Used Nissan Micra 2007 Petrol for Sale

Price:

€2,950

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Enda McKenna Car Sales, Monaghan
Enda McKenna Car Sales
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Additional Info

Nissan Micra Convertible................. Super Little Car........ Great Value............ | Cd/Radio,Electric Windows,

Price €2,950
Body Type Cabriolet
Doors 2
Owners 0
Gearbox Manual
Mileage 68,067 Km
Fuel Petrol
MPG 47.32
TAX €514
Boot Size -
Tax Expiry -
  • 2019
  • 2020
  • 2021
NCT Expiry -
  • 2019
  • 2020
  • 2021
Compare specs to an alternative car!

Key Facts

Make

Nissan

Model
Micra
Variant
SR 160
Car Category
Other
First Launched
2006
End of production
2010
Engine (L)
1.6
Gearbox Type
Manual
Gears
5 speed manual
Fuel type
Petrol
Body Type
Hatchback
Price New
€20,700
Driver Review Rating
3

Running Costs

Tax
€514
Tax Band
D
L/100km Combined
5.5
Average km/L
18.1
Average Cost Per 200 km
€14.48
CO2 emmissions
158 g/km

Performance

Brake Horsepower
110 bhp
Max Power kW
82
Displacement - CC (Engine)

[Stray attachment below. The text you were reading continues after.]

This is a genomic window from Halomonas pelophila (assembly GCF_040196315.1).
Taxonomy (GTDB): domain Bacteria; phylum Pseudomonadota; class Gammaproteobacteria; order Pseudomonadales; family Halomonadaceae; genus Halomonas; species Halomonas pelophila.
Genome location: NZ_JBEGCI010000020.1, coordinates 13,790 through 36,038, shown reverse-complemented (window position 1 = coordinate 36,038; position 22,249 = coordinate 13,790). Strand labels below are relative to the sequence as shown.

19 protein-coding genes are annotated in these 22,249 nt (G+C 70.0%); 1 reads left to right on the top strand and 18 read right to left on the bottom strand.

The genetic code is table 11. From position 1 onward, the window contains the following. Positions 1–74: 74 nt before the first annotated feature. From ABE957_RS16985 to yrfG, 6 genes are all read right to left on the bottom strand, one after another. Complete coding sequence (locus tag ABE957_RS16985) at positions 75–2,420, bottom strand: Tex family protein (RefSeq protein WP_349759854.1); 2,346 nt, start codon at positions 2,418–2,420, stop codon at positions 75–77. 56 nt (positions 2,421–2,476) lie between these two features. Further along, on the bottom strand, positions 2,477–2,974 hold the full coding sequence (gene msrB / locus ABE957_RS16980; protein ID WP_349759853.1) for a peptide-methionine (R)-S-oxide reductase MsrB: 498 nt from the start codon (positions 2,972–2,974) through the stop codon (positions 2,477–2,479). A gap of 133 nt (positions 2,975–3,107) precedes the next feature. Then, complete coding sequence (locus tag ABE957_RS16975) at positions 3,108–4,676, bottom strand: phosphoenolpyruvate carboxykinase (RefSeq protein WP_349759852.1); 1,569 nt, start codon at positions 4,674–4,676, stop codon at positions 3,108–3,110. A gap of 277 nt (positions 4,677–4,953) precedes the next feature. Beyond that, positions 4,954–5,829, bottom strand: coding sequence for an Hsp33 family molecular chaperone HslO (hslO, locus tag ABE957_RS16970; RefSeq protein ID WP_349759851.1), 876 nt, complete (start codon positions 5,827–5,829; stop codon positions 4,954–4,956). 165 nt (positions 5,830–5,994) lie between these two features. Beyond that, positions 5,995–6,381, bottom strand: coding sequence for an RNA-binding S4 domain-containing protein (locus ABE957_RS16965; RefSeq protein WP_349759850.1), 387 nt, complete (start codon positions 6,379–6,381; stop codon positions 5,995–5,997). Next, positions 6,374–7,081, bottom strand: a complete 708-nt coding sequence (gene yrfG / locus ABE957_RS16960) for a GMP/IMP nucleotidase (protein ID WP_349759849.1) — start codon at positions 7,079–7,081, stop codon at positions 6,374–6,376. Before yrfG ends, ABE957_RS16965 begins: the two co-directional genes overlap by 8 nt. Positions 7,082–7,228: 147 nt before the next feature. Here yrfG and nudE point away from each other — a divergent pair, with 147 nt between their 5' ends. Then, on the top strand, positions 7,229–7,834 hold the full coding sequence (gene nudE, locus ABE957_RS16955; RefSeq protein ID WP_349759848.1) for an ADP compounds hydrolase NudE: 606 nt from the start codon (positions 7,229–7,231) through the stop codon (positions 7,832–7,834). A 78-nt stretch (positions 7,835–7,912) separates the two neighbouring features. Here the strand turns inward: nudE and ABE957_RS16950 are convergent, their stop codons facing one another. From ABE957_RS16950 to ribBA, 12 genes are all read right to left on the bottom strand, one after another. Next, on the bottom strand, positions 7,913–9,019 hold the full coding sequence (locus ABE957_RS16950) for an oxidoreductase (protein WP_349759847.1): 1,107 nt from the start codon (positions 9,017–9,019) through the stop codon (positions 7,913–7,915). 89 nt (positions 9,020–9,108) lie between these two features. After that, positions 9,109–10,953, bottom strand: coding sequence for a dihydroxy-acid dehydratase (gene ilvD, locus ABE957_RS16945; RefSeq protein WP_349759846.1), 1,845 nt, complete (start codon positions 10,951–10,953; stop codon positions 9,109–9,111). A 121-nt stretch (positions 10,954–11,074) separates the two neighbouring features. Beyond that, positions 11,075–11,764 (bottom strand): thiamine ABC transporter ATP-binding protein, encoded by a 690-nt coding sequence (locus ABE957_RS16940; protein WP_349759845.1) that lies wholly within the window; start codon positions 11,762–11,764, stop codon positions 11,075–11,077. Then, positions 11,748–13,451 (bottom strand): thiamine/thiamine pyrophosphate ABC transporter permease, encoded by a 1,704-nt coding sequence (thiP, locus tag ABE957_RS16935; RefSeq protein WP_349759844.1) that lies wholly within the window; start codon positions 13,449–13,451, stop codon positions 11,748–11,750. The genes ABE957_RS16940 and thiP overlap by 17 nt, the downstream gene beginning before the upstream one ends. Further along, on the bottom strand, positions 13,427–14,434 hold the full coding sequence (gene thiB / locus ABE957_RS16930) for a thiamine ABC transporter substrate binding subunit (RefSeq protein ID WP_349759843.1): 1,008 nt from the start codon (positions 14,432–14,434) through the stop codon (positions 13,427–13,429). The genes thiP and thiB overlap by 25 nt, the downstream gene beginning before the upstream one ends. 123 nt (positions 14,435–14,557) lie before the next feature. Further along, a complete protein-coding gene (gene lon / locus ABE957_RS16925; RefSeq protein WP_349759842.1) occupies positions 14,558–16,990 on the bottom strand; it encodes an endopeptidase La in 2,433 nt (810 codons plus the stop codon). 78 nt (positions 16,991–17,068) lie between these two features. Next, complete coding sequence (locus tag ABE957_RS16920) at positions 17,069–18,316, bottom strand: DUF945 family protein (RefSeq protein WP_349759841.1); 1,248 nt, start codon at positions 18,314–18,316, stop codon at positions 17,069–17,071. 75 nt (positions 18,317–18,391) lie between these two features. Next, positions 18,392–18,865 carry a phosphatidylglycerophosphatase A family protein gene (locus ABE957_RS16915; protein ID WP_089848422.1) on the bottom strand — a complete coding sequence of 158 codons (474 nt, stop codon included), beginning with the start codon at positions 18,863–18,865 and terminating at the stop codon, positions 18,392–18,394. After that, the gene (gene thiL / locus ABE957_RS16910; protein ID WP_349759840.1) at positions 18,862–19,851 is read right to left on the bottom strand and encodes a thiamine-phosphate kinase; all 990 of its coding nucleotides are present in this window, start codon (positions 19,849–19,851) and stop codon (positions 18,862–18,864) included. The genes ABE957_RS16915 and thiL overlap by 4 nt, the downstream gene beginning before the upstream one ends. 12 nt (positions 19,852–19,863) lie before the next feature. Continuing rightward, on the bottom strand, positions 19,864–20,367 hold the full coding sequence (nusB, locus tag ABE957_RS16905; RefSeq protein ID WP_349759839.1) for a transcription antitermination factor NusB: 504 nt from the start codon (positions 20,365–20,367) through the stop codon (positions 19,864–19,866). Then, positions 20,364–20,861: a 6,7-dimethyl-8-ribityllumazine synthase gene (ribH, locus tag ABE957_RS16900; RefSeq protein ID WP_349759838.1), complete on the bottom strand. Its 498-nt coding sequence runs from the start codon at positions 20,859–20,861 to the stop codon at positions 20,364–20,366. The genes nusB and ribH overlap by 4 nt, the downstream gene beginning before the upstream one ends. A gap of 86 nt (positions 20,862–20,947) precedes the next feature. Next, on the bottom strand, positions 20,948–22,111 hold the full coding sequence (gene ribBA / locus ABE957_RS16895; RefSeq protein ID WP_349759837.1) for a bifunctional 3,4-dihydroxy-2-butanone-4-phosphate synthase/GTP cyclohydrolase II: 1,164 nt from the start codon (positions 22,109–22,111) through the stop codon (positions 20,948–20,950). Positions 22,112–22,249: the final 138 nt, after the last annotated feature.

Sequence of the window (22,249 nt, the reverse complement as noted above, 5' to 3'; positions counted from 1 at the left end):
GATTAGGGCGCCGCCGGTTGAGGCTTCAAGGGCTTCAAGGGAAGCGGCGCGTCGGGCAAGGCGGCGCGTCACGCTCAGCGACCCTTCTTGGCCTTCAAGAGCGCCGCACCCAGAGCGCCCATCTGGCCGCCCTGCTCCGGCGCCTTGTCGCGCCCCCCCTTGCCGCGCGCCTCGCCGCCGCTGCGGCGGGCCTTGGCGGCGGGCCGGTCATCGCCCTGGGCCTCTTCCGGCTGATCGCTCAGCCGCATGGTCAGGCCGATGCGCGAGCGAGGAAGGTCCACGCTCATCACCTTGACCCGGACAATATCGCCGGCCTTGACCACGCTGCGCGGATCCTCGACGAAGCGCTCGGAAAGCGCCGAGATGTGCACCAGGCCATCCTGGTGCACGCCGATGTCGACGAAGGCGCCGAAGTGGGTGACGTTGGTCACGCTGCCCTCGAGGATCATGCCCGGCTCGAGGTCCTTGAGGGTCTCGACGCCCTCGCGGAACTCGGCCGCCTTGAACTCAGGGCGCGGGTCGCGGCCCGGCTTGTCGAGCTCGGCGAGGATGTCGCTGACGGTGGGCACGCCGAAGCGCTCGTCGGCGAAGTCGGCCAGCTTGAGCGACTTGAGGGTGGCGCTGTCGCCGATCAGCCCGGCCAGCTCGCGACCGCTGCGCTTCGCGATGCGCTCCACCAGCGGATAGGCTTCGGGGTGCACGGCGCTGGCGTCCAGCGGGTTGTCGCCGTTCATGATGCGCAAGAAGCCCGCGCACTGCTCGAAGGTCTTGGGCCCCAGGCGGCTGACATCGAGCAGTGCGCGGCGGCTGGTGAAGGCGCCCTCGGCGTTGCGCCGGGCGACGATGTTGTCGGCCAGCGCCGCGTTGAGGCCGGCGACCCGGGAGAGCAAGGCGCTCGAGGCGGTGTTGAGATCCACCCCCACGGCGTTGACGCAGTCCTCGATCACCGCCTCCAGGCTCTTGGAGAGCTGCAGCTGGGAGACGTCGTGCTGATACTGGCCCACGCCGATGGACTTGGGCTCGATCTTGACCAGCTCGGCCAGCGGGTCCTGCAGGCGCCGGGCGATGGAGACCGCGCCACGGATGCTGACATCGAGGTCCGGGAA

1598
Engine Cylinders
4
Driven Wheels
Front
Top speed
183 (km/h)
Acceleration(0-100 km/h)
9.8 s

Space & Practicality

Body Type
Hatchback
Doors
3
Seats
5

Safety

Euroncap Star Rating
4

Dimensions

Kerb weight
1124 KG

Technical Information

Power
110 bhp

Fun to drive, spacious, great offers.

So-so resale, cutesy looks, not fast.

Our Rating 3.1/5
  • Performance
  • Style & Design
  • Ride & Handling
  • Interior
  • Refinement
  • Safety & Security
  • Space & Practicality
  • Running Costs
  • Equipment
  • Engine Specs

Comments

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Nissan Micra ( 2003)

62/100
our score
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Pros
  • Styling & Design

    Cute

  • Engine Specifications

    Decent engines

  • Performance

    Acceptable

  • Ride & Handling

    Fun to drive

  • Interior & Ergonomics

    Simple to use

  • Space & Practicality

    Roomy and useful

  • Safety

    Tough in a crash

  • Value & Running Costs

    Occasional offers

  • Quality & Refinement

    Quiet and solid

  • Equipment

    Basics covered

  • Summary